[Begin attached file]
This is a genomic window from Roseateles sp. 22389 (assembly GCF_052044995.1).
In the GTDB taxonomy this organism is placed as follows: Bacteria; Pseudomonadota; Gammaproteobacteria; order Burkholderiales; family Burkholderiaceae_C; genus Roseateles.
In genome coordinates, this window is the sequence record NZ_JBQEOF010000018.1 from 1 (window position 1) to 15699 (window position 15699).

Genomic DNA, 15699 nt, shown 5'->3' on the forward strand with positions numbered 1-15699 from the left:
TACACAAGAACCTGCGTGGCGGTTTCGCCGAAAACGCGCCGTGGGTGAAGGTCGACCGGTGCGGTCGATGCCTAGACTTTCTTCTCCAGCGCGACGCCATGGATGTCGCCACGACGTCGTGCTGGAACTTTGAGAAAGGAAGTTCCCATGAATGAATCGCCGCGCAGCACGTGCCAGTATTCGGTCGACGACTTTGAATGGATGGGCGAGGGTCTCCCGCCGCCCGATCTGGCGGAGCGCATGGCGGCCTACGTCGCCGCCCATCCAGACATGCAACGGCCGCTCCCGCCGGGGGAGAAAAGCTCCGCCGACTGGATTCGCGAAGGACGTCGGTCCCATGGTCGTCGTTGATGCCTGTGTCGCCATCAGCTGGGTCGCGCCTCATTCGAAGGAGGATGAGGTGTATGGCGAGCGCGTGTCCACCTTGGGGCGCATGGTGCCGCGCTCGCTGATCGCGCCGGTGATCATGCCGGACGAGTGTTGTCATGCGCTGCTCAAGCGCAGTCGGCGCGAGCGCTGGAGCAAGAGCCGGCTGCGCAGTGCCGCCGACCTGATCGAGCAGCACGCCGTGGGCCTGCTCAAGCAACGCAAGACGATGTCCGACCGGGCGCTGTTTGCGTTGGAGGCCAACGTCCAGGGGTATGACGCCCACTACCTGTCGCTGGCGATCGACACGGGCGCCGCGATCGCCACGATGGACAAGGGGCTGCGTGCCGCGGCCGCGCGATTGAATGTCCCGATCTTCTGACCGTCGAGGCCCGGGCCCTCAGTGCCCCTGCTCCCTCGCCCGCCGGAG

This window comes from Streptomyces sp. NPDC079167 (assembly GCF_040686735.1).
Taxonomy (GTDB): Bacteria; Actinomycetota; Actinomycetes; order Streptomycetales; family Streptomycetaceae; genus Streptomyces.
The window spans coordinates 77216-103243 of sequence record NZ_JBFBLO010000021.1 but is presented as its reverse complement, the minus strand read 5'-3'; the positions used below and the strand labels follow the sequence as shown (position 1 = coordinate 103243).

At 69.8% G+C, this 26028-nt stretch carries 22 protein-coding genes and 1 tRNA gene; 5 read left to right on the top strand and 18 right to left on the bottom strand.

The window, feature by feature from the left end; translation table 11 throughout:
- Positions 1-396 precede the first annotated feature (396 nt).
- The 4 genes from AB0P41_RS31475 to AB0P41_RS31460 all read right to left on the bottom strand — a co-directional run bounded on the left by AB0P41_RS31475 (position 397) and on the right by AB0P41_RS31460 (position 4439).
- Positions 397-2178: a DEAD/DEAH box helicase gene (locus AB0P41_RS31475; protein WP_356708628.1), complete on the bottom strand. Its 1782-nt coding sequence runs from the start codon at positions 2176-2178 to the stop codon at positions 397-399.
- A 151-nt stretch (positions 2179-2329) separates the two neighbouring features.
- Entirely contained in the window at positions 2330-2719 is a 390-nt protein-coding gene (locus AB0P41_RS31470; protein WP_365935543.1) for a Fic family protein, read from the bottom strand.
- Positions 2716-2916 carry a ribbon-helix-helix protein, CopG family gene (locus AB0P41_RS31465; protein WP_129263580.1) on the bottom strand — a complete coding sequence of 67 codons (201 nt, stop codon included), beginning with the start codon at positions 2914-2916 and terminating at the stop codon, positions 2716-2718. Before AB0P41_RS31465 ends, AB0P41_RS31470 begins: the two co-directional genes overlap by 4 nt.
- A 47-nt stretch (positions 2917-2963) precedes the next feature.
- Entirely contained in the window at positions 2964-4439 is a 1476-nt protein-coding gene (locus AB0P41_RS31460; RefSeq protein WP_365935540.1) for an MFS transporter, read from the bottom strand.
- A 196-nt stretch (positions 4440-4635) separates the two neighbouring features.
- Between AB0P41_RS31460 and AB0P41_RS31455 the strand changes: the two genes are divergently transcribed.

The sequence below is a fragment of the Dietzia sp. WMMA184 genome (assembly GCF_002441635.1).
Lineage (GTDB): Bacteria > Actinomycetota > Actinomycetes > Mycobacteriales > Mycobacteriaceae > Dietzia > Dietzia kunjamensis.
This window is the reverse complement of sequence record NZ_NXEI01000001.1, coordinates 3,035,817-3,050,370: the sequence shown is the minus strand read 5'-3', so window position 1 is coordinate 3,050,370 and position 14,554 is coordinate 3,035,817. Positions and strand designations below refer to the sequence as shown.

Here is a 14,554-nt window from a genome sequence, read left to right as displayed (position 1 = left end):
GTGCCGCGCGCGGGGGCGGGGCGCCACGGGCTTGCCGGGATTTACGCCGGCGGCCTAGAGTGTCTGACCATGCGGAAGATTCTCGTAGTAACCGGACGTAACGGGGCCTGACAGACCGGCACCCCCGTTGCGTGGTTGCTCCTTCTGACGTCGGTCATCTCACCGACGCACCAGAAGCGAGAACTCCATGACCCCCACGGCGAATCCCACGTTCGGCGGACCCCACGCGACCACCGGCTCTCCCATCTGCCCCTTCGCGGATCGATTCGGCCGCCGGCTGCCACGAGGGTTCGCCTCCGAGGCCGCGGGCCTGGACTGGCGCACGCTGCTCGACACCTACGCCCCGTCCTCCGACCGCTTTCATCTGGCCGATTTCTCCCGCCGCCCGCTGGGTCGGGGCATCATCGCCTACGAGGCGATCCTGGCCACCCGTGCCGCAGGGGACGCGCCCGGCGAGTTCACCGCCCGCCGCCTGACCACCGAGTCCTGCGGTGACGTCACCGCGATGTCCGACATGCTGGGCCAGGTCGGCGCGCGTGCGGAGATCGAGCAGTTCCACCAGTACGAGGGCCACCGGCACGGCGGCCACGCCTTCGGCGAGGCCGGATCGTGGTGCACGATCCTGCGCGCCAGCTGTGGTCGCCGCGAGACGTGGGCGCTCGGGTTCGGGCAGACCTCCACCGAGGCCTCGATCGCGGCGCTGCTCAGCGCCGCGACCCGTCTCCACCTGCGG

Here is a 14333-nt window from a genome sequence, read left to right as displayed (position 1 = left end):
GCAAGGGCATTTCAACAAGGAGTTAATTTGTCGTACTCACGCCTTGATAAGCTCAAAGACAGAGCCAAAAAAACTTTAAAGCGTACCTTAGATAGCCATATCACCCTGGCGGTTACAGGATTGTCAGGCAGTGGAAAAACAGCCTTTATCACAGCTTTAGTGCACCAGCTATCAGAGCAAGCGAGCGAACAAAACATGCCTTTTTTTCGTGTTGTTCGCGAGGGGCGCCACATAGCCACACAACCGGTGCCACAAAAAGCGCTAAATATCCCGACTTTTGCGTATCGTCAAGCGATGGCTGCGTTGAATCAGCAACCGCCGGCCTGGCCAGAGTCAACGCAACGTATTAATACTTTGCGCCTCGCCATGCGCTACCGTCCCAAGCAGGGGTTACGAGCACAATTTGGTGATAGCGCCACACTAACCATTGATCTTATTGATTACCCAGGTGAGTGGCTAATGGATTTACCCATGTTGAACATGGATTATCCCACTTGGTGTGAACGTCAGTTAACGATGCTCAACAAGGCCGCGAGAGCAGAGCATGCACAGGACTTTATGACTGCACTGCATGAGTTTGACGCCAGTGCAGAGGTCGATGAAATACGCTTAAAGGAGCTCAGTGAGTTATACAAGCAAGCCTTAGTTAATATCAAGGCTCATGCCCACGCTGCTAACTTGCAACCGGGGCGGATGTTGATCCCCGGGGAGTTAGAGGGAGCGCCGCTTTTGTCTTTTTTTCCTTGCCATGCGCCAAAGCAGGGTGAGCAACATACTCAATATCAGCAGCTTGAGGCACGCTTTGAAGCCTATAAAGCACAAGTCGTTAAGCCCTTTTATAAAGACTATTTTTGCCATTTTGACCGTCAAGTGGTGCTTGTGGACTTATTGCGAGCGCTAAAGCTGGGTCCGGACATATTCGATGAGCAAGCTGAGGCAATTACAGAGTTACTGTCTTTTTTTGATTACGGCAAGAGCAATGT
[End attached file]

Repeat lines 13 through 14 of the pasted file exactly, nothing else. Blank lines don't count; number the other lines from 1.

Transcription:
- Positions 397-2178: a DEAD/DEAH box helicase gene (locus AB0P41_RS31475; protein WP_356708628.1), complete on the bottom strand. Its 1782-nt coding sequence runs from the start codon at positions 2176-2178 to the stop codon at positions 397-399.
- A 151-nt stretch (positions 2179-2329) separates the two neighbouring features.